June 12th, 2008
12:02 PM ET

Animal viruses and humans

[cnn-photo-caption image=http://i.cdn.turner.com/cnn/2008/images/06/12/art.bushmeat1.jpg caption="Some of the deadliest viruses in the world come from this 'Bush Meat', but it still remains a necessary part of the diet in Cameroon."]

Dr. Sanjay Gupta
Chief Medical Correspondent

This week, I am in Cameroon investigating a piece for the CNN documentary “Planet in Peril: Battle Lines.” I am writing this from a small village called Nyabissan. Don’t bother trying to find it on a map. It is in the heart of the jungle and one of the more remote places I have ever been.

In fact, you are reading this blog because Neil Hallsworth, our camera man, was able to point a small, portable satellite dish in the sky and get a signal and then send this piece along with some of the video we shot back to Atlanta.

We picked this place because it is a hot spot in the world of viruses. It turns out there is a constant exchange of viruses here between animals and humans. There is a very cozy relationship here between humans and animals, such as rodents, snakes, mammals and other primates.

Just today, we passed two men who had killed an enormous viper, another hunter with a pangolin (also known as a scaly anteater) and two young kids with two dead monkeys. While this “Bush Meat” represents a necessary part of the diet, it can sometimes be a problem.

Read the rest of the blog...

Filed under: Dr. Sanjay Gupta • Medical News • Planet in Peril
soundoff (9 Responses)
  1. John Robert Thorn, Md

    Seems as though the Policy of CNN is to screen the comments and
    not post a comment that will enlighten others to TRUTH!

    Moderate this!

    J.Thorn Md.

    June 13, 2008 at 6:23 am |
  2. Jolene

    Dr. Gupta: I would have never connected "bush meat" to emerging diseases. It does make sense.

    Do I think we are doing enough to monitor and stop emerging diseases around the world? No, I don't. When in comes to Public Health concerns, you can't help but think about the history of viral outbreaks we've been seeing in China and the fact that a lot of Americans and others will be in Beijing this summer for the Olympics. Whether the Chinese government hides information or not, it is alarming. I'm left wondering how much control, globally, we have regarding disease and the prevention of major outbreaks. Good luck with your reporting!

    Jolene, St. Joseph, MI

    June 12, 2008 at 11:36 pm |
  3. winar, indonesia

    What a brave thing to do. Stay alert!

    June 12, 2008 at 10:32 pm |
  4. Annie Kate

    Dr. Gupta

    Scary sounding stuff – "new" diseases that pass from animals to humans and old diseases that we thought were gone from last century coming back with climate change. Its going to be a very different world for us and our children – I just hope our scientists can find cures or vaccines for all these new diseases.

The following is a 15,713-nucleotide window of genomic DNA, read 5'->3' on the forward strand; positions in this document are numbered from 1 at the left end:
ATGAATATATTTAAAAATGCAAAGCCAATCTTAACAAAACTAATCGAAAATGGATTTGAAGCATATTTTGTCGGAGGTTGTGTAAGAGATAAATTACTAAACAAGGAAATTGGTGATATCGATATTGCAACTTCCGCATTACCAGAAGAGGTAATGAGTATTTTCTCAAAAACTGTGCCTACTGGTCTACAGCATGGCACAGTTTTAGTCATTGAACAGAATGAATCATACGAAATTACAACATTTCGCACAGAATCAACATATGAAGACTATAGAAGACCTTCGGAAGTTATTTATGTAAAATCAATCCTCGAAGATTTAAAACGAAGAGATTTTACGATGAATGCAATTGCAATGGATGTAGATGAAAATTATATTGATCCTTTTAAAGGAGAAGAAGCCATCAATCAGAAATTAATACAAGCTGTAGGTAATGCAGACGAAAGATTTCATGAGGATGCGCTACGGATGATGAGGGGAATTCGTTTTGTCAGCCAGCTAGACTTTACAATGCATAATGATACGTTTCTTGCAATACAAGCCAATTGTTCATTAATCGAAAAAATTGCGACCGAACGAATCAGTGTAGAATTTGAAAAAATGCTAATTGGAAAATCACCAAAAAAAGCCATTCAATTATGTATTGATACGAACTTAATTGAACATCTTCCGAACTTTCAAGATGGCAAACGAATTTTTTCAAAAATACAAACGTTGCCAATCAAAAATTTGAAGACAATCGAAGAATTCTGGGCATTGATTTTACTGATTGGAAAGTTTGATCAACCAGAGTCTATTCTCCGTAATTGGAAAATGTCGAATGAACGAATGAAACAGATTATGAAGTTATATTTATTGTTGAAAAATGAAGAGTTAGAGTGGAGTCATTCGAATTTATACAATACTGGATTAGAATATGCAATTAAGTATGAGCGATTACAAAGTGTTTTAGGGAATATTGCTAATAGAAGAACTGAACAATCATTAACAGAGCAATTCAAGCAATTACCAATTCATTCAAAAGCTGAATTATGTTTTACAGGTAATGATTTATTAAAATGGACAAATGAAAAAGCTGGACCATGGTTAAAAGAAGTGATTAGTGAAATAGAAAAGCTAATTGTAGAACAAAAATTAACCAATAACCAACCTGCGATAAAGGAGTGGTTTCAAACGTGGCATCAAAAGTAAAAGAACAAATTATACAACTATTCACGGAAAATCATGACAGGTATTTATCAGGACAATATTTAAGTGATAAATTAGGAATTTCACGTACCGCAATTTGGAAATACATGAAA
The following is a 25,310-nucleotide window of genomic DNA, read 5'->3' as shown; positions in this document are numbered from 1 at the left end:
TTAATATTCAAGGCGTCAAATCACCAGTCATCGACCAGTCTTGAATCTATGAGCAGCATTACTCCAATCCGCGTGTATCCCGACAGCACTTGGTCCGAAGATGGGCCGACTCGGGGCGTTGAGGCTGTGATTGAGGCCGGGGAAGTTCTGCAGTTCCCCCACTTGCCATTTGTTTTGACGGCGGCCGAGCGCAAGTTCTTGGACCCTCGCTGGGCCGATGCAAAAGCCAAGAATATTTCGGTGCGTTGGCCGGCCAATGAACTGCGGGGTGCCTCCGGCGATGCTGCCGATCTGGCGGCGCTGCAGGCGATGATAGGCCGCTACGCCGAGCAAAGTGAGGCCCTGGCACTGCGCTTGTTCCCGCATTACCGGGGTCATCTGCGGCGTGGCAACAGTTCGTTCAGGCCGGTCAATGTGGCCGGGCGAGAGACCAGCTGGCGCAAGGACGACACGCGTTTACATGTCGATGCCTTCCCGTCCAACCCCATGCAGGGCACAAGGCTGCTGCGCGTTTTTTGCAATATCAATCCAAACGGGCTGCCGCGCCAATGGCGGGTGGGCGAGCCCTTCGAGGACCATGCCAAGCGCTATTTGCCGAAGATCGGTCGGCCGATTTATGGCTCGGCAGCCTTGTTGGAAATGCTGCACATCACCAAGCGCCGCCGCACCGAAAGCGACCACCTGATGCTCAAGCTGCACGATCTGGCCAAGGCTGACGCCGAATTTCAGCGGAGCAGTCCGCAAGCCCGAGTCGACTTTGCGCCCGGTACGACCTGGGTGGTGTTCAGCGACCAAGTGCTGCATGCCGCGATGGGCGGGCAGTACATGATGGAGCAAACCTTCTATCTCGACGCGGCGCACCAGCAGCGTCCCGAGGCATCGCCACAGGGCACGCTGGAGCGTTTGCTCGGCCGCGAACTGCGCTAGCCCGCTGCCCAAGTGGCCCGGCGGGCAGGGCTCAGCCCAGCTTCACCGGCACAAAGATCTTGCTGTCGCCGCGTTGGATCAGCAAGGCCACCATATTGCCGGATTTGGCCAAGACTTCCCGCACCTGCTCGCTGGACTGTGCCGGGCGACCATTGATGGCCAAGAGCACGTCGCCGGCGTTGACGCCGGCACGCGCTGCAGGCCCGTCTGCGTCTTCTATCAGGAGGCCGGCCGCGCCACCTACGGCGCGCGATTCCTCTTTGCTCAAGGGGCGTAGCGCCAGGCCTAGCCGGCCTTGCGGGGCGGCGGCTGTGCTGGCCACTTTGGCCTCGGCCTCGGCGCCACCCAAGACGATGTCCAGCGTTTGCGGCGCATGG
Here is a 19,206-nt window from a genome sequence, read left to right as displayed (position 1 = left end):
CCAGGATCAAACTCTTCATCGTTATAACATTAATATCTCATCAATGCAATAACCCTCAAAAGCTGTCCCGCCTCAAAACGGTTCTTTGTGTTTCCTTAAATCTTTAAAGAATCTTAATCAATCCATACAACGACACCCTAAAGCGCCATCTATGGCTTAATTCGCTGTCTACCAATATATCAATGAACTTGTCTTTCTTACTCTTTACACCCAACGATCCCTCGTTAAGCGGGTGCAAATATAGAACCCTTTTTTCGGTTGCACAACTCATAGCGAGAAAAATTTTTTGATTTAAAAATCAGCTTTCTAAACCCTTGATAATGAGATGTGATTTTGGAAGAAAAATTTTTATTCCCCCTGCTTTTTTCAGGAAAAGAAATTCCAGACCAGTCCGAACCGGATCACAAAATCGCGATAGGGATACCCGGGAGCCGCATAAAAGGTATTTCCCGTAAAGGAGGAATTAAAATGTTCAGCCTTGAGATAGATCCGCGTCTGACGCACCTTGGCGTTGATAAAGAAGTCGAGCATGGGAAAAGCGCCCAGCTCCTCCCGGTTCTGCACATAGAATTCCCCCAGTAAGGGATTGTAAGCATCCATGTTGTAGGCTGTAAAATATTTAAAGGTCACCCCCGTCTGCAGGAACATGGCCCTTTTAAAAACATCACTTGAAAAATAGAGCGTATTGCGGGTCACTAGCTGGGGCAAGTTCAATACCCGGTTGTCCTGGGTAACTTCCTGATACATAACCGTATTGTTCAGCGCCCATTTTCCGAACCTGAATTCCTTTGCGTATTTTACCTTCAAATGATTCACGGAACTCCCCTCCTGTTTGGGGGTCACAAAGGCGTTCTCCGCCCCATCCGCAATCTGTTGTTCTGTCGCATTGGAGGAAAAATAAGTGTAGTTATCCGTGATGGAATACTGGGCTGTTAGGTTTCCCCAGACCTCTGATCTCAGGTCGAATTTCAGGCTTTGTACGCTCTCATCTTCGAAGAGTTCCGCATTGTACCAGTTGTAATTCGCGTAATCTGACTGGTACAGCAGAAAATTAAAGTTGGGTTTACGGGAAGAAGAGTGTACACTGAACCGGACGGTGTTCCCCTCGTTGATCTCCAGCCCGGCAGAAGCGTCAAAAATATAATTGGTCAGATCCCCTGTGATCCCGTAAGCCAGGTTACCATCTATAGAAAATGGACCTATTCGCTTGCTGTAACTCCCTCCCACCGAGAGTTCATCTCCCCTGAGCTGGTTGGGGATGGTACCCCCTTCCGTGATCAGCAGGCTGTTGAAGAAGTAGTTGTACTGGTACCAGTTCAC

Annie Kate
    Birmingham AL

    June 12, 2008 at 10:05 pm |
  5. Sharon from Indy

    Dr. Gupta:
    I understand the virus concept of pathogens jumping from one species to another, but I think most of these viruses were probably around long before man was on this planet. Or are there new viruses mutating? What exactly are you, Wolfe, Lebreton and Saylors looking for to forecast the next plague.

    Careful out there!

    June 12, 2008 at 8:11 pm |
  6. Tammy, Berwick, LA

    Having spent the last 18 years of my life researching and working in HIV and STD prevention in some way, I can tell you we never do enough to stop the spread of these diseases. The cost to all of us is too great to ever become complacent and say we're researching enough, preventing enough, spending enough, or treating enough until the diseases are eradicated and no longer an issue for anyone. Any valid addition to the body of knowledge is wonderful. I hope what you all are doing becomes part of this. But we can't stop until these maladies are simply part of medical history for the world.

    June 12, 2008 at 3:47 pm |
  7. Michelle

    This sounds a little scary. Did this all start with bird flu?
    And does this mean the viruses are evolving and multiplying
    around the world. Even mad cow seems to be coming to America.

    June 12, 2008 at 1:32 pm |
  8. Praetorian, Fort Myers

    Dr. Gupta....
    Veterinary Medicine is costly and their are literally now affordable insurance programs in our nation I've been able to locate.

    What's to become of our poor pets–who follow instinct and not contracts re: their roaming.

    What can a family do who possesses several Cat's who make it a habit of escaping into the great outdoors?

    June 12, 2008 at 12:20 pm |
  9. Cindy

    YUCK...I can not see eating any of that stuff at all!! Thank God I live here and don't have too!

    With them being in such a remote area I guess you take what you can get when things get bad. Guess they are in a precarious situation...they either eat these animals or die. But now that they have gotten deeper into the jungle and eating things and animals with viruses they are really opening up a new can of worms. Not only for themselves and their communities but for all of us, seeing as though these viruses can and probably will eventually make their way out of there and back to us. But really what can be done? These people have to eat and it seems no one is coming to help them.

    Can't wait to see your report on this. And you all stay safe out there!! And DON'T be eating anything that you didn't bring!! LOL


    June 12, 2008 at 12:15 pm |